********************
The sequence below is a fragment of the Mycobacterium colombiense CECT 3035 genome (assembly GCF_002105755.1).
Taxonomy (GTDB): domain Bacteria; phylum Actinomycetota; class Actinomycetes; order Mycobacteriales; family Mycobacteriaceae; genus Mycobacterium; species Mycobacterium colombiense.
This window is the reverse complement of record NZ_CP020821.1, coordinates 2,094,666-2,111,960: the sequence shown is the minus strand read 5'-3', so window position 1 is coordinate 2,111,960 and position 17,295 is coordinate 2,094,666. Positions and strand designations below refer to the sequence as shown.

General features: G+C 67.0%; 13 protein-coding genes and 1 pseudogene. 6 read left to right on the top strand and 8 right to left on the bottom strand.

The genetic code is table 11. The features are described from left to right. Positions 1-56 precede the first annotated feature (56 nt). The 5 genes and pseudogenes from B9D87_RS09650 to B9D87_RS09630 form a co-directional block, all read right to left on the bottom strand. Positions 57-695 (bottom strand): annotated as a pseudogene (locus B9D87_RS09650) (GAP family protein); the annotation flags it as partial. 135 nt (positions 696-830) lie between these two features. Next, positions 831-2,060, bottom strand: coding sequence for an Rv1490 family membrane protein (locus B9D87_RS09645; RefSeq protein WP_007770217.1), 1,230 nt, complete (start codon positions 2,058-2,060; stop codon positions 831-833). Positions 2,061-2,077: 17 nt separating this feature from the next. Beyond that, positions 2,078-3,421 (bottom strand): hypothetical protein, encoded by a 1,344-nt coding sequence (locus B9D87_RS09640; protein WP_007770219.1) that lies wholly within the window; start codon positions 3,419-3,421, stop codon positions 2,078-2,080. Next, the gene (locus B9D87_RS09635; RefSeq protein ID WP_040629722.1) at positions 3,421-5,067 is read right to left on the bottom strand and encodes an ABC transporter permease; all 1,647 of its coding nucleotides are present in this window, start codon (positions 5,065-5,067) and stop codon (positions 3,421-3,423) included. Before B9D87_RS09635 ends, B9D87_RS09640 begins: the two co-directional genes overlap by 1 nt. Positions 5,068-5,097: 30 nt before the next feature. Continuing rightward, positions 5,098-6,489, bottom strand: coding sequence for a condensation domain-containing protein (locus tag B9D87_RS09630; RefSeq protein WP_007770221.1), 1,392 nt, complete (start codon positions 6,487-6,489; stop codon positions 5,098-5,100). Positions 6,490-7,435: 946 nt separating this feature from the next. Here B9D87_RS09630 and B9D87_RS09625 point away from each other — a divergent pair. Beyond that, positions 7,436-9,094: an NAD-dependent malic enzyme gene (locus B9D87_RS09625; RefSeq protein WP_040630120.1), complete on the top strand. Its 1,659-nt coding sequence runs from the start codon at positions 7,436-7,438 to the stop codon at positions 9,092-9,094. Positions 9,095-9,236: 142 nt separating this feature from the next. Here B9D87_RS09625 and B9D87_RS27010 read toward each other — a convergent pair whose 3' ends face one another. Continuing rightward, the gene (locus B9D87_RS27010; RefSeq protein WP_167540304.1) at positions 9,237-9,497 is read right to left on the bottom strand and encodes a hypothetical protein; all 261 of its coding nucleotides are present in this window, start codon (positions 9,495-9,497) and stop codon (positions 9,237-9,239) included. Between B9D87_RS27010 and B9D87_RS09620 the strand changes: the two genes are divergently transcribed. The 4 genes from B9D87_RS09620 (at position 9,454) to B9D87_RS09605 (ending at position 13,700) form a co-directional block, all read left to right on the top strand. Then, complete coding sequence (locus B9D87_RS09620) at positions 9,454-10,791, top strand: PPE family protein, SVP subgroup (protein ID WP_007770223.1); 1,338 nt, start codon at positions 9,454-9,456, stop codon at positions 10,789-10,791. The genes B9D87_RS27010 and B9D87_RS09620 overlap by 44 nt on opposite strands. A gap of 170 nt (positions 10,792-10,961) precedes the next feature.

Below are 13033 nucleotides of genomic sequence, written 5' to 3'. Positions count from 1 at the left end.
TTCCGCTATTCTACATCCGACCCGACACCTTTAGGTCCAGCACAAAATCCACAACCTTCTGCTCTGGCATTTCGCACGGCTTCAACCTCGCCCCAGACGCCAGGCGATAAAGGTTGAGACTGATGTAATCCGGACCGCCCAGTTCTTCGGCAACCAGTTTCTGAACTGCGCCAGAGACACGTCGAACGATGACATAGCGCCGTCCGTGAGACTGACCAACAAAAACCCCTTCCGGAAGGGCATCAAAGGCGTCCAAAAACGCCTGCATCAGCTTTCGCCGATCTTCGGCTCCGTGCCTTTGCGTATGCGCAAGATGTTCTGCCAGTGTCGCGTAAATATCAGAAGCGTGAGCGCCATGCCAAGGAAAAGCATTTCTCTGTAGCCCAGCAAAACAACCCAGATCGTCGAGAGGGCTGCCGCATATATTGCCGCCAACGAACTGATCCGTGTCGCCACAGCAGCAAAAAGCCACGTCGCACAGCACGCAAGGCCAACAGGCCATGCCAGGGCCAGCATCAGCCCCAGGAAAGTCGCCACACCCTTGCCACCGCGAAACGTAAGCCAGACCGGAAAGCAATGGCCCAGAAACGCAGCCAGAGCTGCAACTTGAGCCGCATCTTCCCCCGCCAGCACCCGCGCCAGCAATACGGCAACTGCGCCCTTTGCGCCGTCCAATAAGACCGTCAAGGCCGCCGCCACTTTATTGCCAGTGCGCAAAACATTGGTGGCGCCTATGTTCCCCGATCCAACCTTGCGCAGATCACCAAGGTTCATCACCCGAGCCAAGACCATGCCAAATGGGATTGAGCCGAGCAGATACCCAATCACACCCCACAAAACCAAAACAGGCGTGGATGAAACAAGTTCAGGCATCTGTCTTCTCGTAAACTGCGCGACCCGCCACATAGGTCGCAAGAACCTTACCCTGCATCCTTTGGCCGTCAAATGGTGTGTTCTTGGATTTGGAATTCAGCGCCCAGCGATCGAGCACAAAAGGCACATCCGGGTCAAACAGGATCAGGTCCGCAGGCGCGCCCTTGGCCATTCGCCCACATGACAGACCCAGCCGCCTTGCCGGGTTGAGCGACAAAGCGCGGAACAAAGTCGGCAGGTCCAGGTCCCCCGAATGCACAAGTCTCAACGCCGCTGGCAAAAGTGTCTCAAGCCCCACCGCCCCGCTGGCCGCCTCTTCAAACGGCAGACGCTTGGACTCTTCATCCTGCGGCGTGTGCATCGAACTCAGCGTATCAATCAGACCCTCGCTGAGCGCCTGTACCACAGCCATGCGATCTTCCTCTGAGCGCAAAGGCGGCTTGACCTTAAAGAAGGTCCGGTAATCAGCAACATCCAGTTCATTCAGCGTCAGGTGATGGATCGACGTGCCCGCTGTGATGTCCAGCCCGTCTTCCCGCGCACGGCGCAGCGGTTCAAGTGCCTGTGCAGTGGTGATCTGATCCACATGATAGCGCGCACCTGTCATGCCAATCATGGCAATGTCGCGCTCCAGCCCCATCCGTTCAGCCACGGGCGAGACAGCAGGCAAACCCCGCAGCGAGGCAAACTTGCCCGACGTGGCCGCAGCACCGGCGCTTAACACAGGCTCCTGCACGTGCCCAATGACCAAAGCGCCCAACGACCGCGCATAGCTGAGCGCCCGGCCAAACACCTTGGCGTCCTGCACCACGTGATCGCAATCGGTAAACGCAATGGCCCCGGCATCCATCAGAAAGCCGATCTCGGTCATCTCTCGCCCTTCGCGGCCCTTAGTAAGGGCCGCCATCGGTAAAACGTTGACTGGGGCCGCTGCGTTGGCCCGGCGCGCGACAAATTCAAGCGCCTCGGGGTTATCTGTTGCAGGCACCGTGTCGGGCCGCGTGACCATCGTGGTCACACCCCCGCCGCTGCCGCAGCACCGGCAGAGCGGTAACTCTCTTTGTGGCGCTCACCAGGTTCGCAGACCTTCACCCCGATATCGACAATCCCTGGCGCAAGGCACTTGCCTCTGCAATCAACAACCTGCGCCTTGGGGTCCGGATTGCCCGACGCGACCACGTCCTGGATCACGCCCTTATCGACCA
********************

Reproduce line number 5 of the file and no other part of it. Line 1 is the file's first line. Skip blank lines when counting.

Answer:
The genetic code is table 11. The features are described from left to right. Positions 1-56 precede the first annotated feature (56 nt). The 5 genes and pseudogenes from B9D87_RS09650 to B9D87_RS09630 form a co-directional block, all read right to left on the bottom strand. Positions 57-695 (bottom strand): annotated as a pseudogene (locus B9D87_RS09650) (GAP family protein); the annotation flags it as partial. 135 nt (positions 696-830) lie between these two features. Next, positions 831-2,060, bottom strand: coding sequence for an Rv1490 family membrane protein (locus B9D87_RS09645; RefSeq protein WP_007770217.1), 1,230 nt, complete (start codon positions 2,058-2,060; stop codon positions 831-833). Positions 2,061-2,077: 17 nt separating this feature from the next. Beyond that, positions 2,078-3,421 (bottom strand): hypothetical protein, encoded by a 1,344-nt coding sequence (locus B9D87_RS09640; protein WP_007770219.1) that lies wholly within the window; start codon positions 3,419-3,421, stop codon positions 2,078-2,080. Next, the gene (locus B9D87_RS09635; RefSeq protein ID WP_040629722.1) at positions 3,421-5,067 is read right to left on the bottom strand and encodes an ABC transporter permease; all 1,647 of its coding nucleotides are present in this window, start codon (positions 5,065-5,067) and stop codon (positions 3,421-3,423) included. Before B9D87_RS09635 ends, B9D87_RS09640 begins: the two co-directional genes overlap by 1 nt. Positions 5,068-5,097: 30 nt before the next feature. Continuing rightward, positions 5,098-6,489, bottom strand: coding sequence for a condensation domain-containing protein (locus tag B9D87_RS09630; RefSeq protein WP_007770221.1), 1,392 nt, complete (start codon positions 6,487-6,489; stop codon positions 5,098-5,100). Positions 6,490-7,435: 946 nt separating this feature from the next. Here B9D87_RS09630 and B9D87_RS09625 point away from each other — a divergent pair. Beyond that, positions 7,436-9,094: an NAD-dependent malic enzyme gene (locus B9D87_RS09625; RefSeq protein WP_040630120.1), complete on the top strand. Its 1,659-nt coding sequence runs from the start codon at positions 7,436-7,438 to the stop codon at positions 9,092-9,094. Positions 9,095-9,236: 142 nt separating this feature from the next. Here B9D87_RS09625 and B9D87_RS27010 read toward each other — a convergent pair whose 3' ends face one another. Continuing rightward, the gene (locus B9D87_RS27010; RefSeq protein WP_167540304.1) at positions 9,237-9,497 is read right to left on the bottom strand and encodes a hypothetical protein; all 261 of its coding nucleotides are present in this window, start codon (positions 9,495-9,497) and stop codon (positions 9,237-9,239) included. Between B9D87_RS27010 and B9D87_RS09620 the strand changes: the two genes are divergently transcribed. The 4 genes from B9D87_RS09620 (at position 9,454) to B9D87_RS09605 (ending at position 13,700) form a co-directional block, all read left to right on the top strand. Then, complete coding sequence (locus B9D87_RS09620) at positions 9,454-10,791, top strand: PPE family protein, SVP subgroup (protein ID WP_007770223.1); 1,338 nt, start codon at positions 9,454-9,456, stop codon at positions 10,789-10,791. The genes B9D87_RS27010 and B9D87_RS09620 overlap by 44 nt on opposite strands. A gap of 170 nt (positions 10,792-10,961) precedes the next feature.